Monday, 6 March 2017

Top Gear: Less Irritating Than Last Year, But More Dull

The last series of Top Gear was so catastrophically bad at times that a month on a skid pan would still not have saved it from being car crash TV. So how fares the new series?

Well they seem to have spent a lot of money on the set, although to be fair that could have been there last series too, but I was too distracted by the shouting to notice.

This time, I found myself looking at the set for something to do. It could have been the attempts at badinage and whimsy. It could have been the badly timed jokes. It could have been the fact that the jokes weren't funny. It could have been the hilariously wooden Matt Le Blanc, who used to be in a sitcom for crying out loud.

The biggest problem with this reboot of a reboot though is the confected mateyness. I know nothing of Reid, except the small amounts we saw of him in the last series. He comes across as so pathetically grateful for this gig it is almost sweet. Harris is actually a perfectly decent motoring journalist who can even be amusing to some degree. Le Blanc is the big star of course, the clever signing that the BBC is shovelling its cash at in order to persuade international buyers to keep, well, buying. You just have to hope that they got them to sign up purely on the strength of his name rather than after they had seen him. In much the same way as he once used to be a name in movies (after Friends), until anyone saw any of the resultant movies.

The first show was about an exotic test of an exotic car that, to be fair, would have been just as boring if Hammond, May or maybe even Clarkson had done it. Watching other people drive very fast around racetracks is really not desperately entertaining for those of us watching if they have nothing more interesting to say than this is really really fast. Then they cut to the studio and Harris and Le Blanc had a 'conversation' that couldn't have been more stilted or awkward had someone with a pot belly walked in and demanded a steak.

And this was the weak spot of the show and likely of the series. They aren't funny. Their efforts to be funny are painful. No matter how knowledgeable they are about cars, they remain three not terribly interesting blokes who don't know each other very well but who have to pretend that they do and that they are having a great time in each other's company.

They are doing all of this whilst trying to revive someone else's show, using someone else's ideas and format. This first show featured a road trip. So far, so predictable. It then compounded this by having them all buy a used car for a series of challenges. This has been done so many times before it now looks lame when the original trio does it. Here it looked like desperation: but forget the hackneyed ideas and script conventions they seemed to be saying (including lame joke about the unenthusiastic and bemused crowd going wild) just look at the scenery and production values. Watch while we pretend to be having a great time.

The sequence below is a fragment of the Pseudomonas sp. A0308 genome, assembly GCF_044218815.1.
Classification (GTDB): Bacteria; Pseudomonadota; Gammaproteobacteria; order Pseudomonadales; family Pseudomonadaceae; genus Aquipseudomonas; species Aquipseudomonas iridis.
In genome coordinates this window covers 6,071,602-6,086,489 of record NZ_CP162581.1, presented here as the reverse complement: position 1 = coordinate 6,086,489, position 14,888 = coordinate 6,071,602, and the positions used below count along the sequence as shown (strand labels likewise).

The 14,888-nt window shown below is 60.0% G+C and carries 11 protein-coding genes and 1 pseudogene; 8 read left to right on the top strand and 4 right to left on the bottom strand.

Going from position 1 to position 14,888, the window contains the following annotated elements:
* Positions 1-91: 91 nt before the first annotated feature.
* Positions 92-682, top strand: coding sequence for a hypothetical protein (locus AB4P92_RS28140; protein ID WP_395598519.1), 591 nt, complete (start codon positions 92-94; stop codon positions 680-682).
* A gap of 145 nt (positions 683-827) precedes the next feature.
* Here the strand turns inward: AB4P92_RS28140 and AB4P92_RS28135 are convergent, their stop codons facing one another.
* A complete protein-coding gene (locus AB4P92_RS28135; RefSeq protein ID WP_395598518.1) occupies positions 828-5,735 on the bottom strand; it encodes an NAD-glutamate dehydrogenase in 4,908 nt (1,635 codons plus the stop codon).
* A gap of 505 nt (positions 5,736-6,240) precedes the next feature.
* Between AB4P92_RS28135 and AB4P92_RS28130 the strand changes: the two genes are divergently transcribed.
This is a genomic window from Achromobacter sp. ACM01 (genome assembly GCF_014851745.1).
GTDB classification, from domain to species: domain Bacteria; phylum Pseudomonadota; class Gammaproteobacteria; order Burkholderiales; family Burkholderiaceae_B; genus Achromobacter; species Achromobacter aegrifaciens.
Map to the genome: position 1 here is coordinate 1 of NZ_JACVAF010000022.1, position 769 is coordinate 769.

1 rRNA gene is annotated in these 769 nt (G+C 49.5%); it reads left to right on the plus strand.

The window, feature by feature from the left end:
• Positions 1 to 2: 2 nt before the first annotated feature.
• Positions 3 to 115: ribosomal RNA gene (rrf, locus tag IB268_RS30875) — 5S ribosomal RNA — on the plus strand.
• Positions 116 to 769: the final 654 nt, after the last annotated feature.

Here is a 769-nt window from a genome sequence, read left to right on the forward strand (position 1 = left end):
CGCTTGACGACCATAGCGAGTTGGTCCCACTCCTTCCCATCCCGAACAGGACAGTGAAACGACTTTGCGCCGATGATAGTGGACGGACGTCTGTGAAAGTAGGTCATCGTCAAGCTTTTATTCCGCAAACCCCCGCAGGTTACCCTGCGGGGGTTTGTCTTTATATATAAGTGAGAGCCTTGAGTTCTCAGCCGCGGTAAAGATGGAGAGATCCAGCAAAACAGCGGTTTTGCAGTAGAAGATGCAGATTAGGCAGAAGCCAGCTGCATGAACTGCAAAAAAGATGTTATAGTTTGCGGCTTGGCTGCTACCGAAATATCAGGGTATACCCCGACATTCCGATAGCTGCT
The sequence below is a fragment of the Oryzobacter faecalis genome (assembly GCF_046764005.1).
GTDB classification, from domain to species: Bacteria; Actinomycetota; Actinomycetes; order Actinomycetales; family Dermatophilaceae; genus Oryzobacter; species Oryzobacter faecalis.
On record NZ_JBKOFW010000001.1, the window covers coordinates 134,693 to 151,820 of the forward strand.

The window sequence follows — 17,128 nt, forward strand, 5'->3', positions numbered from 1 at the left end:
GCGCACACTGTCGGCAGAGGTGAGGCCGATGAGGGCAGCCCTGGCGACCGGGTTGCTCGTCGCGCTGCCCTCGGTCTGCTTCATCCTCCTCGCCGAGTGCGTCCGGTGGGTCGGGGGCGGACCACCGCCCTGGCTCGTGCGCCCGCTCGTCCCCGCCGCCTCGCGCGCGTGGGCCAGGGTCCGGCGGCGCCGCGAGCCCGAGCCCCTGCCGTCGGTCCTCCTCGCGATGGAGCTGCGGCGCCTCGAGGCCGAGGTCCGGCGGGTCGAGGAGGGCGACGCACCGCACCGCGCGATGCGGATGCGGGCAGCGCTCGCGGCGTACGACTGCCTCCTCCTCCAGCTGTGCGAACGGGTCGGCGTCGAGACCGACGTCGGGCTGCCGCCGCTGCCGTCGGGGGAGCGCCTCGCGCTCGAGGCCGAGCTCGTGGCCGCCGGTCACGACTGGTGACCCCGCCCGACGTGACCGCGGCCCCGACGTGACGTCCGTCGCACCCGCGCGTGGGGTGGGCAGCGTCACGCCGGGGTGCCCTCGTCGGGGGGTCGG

Anyone who watches this and says it isn't bad does so because they are remembering the old show and how it is supposed to be. If you came to it fresh you might not realise it was supposed to be funny owing to the fact that it isn't. Indeed the whole thing would leave you mightily confused. This is a poor man's version of the show it used to be with people giving an impersonation rather than putting their own imprint on it. Is it better than under Evans? Yes it is. But that is like saying that Trump's speech to Congress last week was better. He is still an appalling president.

Jay Leno, the former US talk show host, was once asked by US TV if he would consider being involved in the American version of Top Gear. He declined on the grounds that they would be unable to replicate the chemistry of the original trio. The BBC clearly think they know better. On the evidence of the last series and this first episode they most definitively do not.

To be fair it was not as catastrophically awful as the first episode with the shouty ginger bloke. But it is hard to see it building an audience. It might just have to settle for being just another show about cars. But if that is all it aspires to be, it can kiss goodbye to that monster budget and it certainly won't be able to afford Matt Le Blanc anymore. That could actually be what saves it.

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